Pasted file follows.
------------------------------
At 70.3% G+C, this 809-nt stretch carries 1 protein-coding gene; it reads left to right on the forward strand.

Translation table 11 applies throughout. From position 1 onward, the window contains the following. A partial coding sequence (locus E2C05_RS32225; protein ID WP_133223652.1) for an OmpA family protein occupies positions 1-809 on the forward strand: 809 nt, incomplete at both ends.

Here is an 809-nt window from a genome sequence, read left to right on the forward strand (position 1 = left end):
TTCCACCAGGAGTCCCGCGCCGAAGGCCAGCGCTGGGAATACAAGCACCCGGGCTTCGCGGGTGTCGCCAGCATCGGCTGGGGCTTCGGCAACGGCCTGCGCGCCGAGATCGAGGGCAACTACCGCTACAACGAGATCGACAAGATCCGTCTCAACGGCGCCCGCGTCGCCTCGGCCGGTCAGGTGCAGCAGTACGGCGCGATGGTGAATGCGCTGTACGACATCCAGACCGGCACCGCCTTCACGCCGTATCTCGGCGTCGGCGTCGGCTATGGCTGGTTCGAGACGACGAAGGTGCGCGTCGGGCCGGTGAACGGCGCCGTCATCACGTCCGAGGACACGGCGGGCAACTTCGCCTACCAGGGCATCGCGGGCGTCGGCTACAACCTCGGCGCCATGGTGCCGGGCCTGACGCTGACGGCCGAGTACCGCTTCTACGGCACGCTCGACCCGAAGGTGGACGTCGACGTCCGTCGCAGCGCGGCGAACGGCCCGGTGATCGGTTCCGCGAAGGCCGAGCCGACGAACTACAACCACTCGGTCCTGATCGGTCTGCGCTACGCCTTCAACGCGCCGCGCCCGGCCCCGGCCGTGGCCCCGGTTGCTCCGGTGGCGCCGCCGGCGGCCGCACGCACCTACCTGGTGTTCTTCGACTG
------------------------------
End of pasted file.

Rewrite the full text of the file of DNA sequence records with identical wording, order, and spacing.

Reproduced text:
At 70.3% G+C, this 809-nt stretch carries 1 protein-coding gene; it reads left to right on the forward strand.

Translation table 11 applies throughout. From position 1 onward, the window contains the following. A partial coding sequence (locus E2C05_RS32225; protein ID WP_133223652.1) for an OmpA family protein occupies positions 1-809 on the forward strand: 809 nt, incomplete at both ends.

Here is an 809-nt window from a genome sequence, read left to right on the forward strand (position 1 = left end):
TTCCACCAGGAGTCCCGCGCCGAAGGCCAGCGCTGGGAATACAAGCACCCGGGCTTCGCGGGTGTCGCCAGCATCGGCTGGGGCTTCGGCAACGGCCTGCGCGCCGAGATCGAGGGCAACTACCGCTACAACGAGATCGACAAGATCCGTCTCAACGGCGCCCGCGTCGCCTCGGCCGGTCAGGTGCAGCAGTACGGCGCGATGGTGAATGCGCTGTACGACATCCAGACCGGCACCGCCTTCACGCCGTATCTCGGCGTCGGCGTCGGCTATGGCTGGTTCGAGACGACGAAGGTGCGCGTCGGGCCGGTGAACGGCGCCGTCATCACGTCCGAGGACACGGCGGGCAACTTCGCCTACCAGGGCATCGCGGGCGTCGGCTACAACCTCGGCGCCATGGTGCCGGGCCTGACGCTGACGGCCGAGTACCGCTTCTACGGCACGCTCGACCCGAAGGTGGACGTCGACGTCCGTCGCAGCGCGGCGAACGGCCCGGTGATCGGTTCCGCGAAGGCCGAGCCGACGAACTACAACCACTCGGTCCTGATCGGTCTGCGCTACGCCTTCAACGCGCCGCGCCCGGCCCCGGCCGTGGCCCCGGTTGCTCCGGTGGCGCCGCCGGCGGCCGCACGCACCTACCTGGTGTTCTTCGACTG